23 October 2012
People who suffer from type-2 diabetes can improve their glycaemic control by taking up a low-glycaemic index diet that includes a cup of legumes once a day.
This is according to research backed by the Saskatchewan Pulse Growers, which also led to the suggestion that the diet could reduce the risk factors for coronary heart disease.
In order to reach such conclusions, the research team randomised 121 people with type-2 diabetes onto one of two diets.
One focussed on a low-glycaemic index (GI) being given to patients while the other involved an eating habit, which increased their consumption of soluble fibre by eating wholewheat products.
Following three months on either of these diets, people in the low-GI group recorded a higher fall in their glycosylated haemoglobin values when compared to those in the other cluster.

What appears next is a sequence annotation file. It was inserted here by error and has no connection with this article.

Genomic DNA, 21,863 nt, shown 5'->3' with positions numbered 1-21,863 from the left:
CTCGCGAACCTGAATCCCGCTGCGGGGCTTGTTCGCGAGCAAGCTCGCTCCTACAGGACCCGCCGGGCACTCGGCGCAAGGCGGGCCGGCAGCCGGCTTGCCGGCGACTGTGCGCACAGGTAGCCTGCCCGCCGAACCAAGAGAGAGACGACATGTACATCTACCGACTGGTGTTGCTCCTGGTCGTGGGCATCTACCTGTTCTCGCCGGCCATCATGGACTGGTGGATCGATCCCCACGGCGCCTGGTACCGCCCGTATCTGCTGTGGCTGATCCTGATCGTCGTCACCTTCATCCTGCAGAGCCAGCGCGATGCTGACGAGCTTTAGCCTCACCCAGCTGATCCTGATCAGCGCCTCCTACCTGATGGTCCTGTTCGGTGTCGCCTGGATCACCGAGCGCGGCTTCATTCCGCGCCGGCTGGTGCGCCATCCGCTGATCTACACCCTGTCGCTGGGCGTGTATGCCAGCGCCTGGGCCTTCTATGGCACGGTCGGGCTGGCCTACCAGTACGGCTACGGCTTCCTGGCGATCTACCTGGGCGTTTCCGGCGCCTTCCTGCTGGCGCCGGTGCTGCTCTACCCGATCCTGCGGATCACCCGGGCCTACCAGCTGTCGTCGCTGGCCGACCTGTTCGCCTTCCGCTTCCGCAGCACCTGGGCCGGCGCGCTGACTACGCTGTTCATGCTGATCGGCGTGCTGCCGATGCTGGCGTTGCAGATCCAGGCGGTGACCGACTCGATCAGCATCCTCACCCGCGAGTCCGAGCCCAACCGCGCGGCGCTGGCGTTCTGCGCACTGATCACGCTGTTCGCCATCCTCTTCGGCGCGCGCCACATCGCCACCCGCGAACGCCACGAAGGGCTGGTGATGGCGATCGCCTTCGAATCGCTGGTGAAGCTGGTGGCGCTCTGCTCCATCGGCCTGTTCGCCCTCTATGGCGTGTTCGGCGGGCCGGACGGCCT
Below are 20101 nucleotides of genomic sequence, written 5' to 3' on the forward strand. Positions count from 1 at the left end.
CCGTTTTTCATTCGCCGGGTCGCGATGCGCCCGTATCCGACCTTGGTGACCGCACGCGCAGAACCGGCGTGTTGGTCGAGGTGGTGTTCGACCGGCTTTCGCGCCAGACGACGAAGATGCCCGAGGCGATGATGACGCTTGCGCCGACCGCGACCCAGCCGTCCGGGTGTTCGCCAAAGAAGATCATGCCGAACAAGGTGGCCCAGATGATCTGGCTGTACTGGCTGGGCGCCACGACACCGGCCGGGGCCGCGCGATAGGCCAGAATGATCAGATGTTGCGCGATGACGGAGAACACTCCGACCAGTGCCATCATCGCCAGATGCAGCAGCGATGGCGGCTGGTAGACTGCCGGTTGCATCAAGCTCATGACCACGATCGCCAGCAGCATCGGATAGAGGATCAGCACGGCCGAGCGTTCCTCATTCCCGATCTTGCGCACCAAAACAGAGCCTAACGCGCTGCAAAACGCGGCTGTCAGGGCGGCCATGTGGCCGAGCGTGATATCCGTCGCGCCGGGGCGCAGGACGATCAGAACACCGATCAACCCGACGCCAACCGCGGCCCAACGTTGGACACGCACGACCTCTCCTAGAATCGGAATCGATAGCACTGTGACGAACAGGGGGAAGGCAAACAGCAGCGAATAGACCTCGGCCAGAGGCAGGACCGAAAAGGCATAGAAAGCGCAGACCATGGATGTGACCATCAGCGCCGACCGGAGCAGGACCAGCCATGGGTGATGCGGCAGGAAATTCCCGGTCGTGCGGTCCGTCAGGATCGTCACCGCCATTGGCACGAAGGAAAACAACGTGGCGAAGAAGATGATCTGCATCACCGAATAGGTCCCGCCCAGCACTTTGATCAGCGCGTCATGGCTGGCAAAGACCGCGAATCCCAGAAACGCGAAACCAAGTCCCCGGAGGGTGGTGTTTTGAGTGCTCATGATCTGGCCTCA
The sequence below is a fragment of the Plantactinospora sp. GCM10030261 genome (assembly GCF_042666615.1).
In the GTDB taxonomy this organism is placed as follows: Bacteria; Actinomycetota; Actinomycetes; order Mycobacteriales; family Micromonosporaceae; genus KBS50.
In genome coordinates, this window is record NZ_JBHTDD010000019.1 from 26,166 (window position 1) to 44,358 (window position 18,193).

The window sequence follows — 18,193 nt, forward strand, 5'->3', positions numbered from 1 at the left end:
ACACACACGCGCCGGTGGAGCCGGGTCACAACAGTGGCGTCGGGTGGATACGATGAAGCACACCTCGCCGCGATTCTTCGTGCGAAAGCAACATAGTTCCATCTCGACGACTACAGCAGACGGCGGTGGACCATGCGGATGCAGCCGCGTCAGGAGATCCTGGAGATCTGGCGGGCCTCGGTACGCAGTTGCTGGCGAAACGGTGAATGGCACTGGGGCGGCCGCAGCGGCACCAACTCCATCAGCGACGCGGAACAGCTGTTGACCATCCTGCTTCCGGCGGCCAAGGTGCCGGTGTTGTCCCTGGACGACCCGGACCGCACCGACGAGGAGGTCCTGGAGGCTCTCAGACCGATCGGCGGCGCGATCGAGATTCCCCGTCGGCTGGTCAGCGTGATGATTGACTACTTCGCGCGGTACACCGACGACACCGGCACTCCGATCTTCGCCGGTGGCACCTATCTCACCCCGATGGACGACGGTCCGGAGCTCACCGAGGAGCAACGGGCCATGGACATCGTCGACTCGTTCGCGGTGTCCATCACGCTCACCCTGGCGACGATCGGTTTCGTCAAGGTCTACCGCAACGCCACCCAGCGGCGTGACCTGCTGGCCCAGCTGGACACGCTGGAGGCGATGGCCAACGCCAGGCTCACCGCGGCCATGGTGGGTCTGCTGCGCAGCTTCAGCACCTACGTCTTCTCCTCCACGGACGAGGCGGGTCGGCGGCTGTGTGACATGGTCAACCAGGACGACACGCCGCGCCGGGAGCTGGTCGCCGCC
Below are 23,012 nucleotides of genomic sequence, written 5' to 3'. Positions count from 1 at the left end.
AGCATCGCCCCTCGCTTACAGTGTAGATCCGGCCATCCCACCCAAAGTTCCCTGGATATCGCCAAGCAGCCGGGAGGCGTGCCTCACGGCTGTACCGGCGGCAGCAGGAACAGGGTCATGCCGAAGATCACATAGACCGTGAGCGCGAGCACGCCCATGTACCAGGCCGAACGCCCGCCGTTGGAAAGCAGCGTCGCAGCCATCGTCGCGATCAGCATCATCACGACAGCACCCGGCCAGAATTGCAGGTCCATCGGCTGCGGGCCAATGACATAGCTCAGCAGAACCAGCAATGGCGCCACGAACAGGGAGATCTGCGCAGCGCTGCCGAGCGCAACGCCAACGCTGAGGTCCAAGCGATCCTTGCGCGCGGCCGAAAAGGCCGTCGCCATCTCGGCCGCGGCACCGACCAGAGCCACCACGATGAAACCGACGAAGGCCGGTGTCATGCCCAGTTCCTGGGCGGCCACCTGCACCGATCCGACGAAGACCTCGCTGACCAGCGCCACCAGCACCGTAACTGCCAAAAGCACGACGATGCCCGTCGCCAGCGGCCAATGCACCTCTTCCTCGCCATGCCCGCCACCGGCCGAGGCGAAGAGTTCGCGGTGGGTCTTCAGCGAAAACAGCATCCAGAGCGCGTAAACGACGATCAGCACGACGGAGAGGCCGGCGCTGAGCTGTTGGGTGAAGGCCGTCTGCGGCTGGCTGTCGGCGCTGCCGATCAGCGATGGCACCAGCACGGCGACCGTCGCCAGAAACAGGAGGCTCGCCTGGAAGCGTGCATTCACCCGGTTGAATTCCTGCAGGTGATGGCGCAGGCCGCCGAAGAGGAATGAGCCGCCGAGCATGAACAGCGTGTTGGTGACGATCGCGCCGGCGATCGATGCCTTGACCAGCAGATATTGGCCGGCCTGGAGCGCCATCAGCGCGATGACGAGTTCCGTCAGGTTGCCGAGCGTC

Furthermore, a 0.8 percentage point drop in those in the low-GI group's coronary heart disease risk score was recorded.
The study's authors commented: "Legume consumption of approximately 190g per day (1 cup) seems to contribute usefully to a low-GI diet and reduce coronary heart disease risk through a reduction in blood pressure."
Posted by Edward Bartel
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